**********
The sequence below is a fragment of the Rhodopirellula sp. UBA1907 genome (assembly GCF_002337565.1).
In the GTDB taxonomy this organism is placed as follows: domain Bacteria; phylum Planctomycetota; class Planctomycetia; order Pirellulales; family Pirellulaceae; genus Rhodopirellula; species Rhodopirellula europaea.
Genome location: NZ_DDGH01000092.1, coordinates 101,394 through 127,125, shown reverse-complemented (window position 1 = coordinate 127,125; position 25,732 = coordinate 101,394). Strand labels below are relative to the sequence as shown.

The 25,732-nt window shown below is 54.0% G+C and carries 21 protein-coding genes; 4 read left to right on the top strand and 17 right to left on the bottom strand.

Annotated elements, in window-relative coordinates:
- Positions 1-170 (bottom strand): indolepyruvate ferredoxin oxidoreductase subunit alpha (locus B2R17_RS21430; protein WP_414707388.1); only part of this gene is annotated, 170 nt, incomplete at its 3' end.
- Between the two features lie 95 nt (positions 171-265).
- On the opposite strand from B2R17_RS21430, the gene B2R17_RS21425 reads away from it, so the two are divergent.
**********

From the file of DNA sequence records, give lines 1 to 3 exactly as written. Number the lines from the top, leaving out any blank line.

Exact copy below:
The sequence below is a fragment of the Rhodopirellula sp. UBA1907 genome (assembly GCF_002337565.1).
In the GTDB taxonomy this organism is placed as follows: domain Bacteria; phylum Planctomycetota; class Planctomycetia; order Pirellulales; family Pirellulaceae; genus Rhodopirellula; species Rhodopirellula europaea.
Genome location: NZ_DDGH01000092.1, coordinates 101,394 through 127,125, shown reverse-complemented (window position 1 = coordinate 127,125; position 25,732 = coordinate 101,394). Strand labels below are relative to the sequence as shown.